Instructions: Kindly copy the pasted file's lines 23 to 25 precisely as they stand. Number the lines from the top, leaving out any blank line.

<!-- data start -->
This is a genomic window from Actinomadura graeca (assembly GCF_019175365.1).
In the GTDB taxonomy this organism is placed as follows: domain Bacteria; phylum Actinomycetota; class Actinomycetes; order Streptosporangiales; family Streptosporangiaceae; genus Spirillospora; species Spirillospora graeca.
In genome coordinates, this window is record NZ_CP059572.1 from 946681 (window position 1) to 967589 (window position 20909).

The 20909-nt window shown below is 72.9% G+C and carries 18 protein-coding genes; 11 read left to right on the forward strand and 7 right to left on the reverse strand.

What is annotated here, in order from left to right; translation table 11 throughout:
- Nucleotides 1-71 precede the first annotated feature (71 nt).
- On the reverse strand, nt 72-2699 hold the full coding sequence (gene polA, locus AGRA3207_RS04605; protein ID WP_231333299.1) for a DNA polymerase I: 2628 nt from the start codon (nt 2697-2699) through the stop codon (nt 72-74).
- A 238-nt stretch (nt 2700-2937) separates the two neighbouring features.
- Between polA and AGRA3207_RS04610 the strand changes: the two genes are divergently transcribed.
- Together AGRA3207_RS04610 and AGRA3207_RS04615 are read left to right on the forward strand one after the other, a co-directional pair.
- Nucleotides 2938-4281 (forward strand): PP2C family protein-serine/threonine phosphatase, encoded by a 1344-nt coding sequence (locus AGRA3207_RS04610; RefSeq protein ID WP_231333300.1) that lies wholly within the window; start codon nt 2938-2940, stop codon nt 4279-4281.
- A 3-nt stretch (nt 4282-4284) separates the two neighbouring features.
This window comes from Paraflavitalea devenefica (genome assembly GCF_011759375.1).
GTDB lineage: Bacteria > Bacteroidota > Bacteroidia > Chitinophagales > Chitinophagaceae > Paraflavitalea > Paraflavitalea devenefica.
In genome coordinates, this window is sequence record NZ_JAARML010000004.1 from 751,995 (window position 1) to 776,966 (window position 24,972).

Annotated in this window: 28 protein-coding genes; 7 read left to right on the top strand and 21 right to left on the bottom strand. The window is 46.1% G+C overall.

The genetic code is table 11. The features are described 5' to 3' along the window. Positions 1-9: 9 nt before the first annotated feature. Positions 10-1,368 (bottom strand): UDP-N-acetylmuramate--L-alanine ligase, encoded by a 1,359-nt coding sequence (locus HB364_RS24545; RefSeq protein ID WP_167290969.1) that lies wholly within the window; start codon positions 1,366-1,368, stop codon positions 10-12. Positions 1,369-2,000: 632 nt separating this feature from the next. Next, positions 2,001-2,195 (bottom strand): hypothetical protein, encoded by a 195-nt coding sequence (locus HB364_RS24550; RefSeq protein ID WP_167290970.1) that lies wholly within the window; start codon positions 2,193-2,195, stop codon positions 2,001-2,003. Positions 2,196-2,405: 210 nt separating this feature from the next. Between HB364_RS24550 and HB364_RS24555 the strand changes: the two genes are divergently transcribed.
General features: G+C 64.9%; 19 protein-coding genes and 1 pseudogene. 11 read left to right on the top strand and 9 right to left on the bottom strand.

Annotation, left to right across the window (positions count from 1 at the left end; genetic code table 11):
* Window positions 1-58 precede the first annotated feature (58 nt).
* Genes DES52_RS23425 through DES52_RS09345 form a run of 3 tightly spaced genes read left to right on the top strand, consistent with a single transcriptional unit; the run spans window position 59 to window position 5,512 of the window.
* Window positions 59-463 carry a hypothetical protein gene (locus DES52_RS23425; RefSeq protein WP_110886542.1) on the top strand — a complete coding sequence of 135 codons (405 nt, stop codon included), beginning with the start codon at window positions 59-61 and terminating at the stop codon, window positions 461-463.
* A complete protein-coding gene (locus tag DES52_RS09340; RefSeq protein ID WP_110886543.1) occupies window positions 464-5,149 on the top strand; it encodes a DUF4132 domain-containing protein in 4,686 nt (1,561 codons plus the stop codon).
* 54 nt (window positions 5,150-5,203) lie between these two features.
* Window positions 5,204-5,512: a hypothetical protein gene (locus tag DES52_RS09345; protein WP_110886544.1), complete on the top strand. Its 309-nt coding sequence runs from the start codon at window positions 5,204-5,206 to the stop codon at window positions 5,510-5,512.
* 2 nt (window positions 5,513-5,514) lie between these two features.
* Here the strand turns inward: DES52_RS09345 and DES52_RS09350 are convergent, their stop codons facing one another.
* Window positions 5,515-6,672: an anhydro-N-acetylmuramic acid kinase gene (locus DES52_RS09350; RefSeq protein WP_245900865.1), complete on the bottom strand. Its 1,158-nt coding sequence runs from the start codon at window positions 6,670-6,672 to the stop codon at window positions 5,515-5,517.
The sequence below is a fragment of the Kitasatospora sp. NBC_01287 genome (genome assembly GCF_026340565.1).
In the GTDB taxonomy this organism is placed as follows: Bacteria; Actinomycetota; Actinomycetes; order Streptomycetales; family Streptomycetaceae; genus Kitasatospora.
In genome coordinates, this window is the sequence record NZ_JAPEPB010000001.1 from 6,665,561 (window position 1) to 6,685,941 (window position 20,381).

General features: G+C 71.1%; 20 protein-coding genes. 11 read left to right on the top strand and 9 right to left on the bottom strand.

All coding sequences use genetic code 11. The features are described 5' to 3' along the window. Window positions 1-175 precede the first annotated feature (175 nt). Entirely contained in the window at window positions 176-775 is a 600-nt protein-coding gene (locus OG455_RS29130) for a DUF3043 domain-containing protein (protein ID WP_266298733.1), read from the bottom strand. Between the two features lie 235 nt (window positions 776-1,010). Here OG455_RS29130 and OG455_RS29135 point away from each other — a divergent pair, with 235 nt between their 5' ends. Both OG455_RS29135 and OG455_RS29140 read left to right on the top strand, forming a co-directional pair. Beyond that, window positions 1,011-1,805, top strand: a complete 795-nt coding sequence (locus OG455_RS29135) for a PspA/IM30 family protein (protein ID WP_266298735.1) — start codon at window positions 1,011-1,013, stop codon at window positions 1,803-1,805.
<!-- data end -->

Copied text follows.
* A complete protein-coding gene (locus tag DES52_RS09340; RefSeq protein ID WP_110886543.1) occupies window positions 464-5,149 on the top strand; it encodes a DUF4132 domain-containing protein in 4,686 nt (1,561 codons plus the stop codon).
* 54 nt (window positions 5,150-5,203) lie between these two features.
* Window positions 5,204-5,512: a hypothetical protein gene (locus tag DES52_RS09345; protein WP_110886544.1), complete on the top strand. Its 309-nt coding sequence runs from the start codon at window positions 5,204-5,206 to the stop codon at window positions 5,510-5,512.